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Theory of Dispute Resolution - Dispute between Shylock and Antonio (Merchant of Venice) - Essay Example

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Shakespearean literature has been long commended by scholars for its incorporation of legal discourse into its plot structures that further paves way for interdisciplinary study of law. Practically all of Shakespearean texts are known to have tangential relation and relevance to legal practice…
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Theory of Dispute Resolution - Dispute between Shylock and Antonio (Merchant of Venice)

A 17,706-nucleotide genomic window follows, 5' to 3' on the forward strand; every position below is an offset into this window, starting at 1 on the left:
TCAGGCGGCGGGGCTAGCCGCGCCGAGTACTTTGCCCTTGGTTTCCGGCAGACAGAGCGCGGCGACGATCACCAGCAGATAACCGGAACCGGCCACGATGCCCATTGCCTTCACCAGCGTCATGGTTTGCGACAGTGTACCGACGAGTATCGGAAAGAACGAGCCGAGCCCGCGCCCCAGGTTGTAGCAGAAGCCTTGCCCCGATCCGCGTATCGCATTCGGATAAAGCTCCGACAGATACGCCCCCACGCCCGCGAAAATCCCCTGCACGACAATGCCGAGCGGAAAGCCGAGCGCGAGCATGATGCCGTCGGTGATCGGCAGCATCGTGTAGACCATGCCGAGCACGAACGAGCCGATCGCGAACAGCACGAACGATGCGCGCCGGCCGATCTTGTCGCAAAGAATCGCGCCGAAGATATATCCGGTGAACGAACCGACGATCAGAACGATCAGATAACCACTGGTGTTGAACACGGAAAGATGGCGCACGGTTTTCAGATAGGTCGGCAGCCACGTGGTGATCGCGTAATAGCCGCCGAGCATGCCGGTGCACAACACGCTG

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Download file to see previous pages 1 The play does not only have an entire scene depicting a courtroom trial that had been the prime source of dispute resolution in that era and this method is also known as “litigation”, but play has also paved way for legal analysis and “Alternative Dispute Resolution”. The term “Alternative Dispute Resolution” or “ADR” refers to a repertoire of mechanism that can substitute court trials and litigation efforts to resolve a dispute; they largely entail discussions between the disputant parties. 2 ADR is further subdivided into negotiation, mediation, arbitration or adjudication and ombudsmen schemes; these methods are also known as “out-of-court settlements” and often entail the involvement of a third party to assess the situation and give their unbiased opinions on the matter. Although, ADR methods cannot substitute courtroom trials or litigations in all matters but they are cost-effective and are less time consuming. ADR methods actually aim to eradicate the root or the main cause of dispute that enables the disputant parties to resolve their issue as healthily as possible without having any detrimental repercussions on any of the parties involved. It is important to understand that the procedures followed by each of the ADR methods is essentially the same, the only difference lies in the implementation of the final verdicts. Hence, the decisions in a dispute are non-binding if they are made through “mediation” and “negotiations”3. On the other hand, all decisions can either be binding or non-binding if they are made through arbitration and adjudication, respectively. It largely depends upon the agreement made with the third party. Arbitration is binding, the verdict is implemented whether the decision is approved by either parties or not; whereas, adjudication is non-binding and if the verdicts are not approved by the parties then it is nullified and the parties can actually approach the court for a resolution. Thus, it can be deduced that for ADR methods to work, the entire process is largely contingent upon the willingness of the parties to establish a truce. In case, ADR fails to find a solution to the problem then litigation serves as a last resort method to aid the individuals in reaching an agreement. Adjudication or arbitration is often referred to as a private version of a courtroom trial but is a much more formal process than a court hearing. All of ADR methods parallel each other in many ways but there are certain differences that stem from how binding the verdict is and the degree of involvement of the third party in aiding the communication between the disputant individuals or groups. 4 For instance even mediation is a parallel of litigation in every way but there some very substantial differences in the way how things are assessed in a dispute. Unlike litigation that is usually implemented in accordance with a legal principle, the guiding principles in mediation can be legal, moral or religious and it is up to the disputant parties to choose a method that fulfil the parties’ needs. Justice is brought about through two aspects; the rudiments and the process through which those rudiments or standards are applied. It is apparent that adjudicative measures in resolving issues can result in a bias in the case and the justice arising from it is established using a specific line of thinking ...Download file to see next pagesRead More
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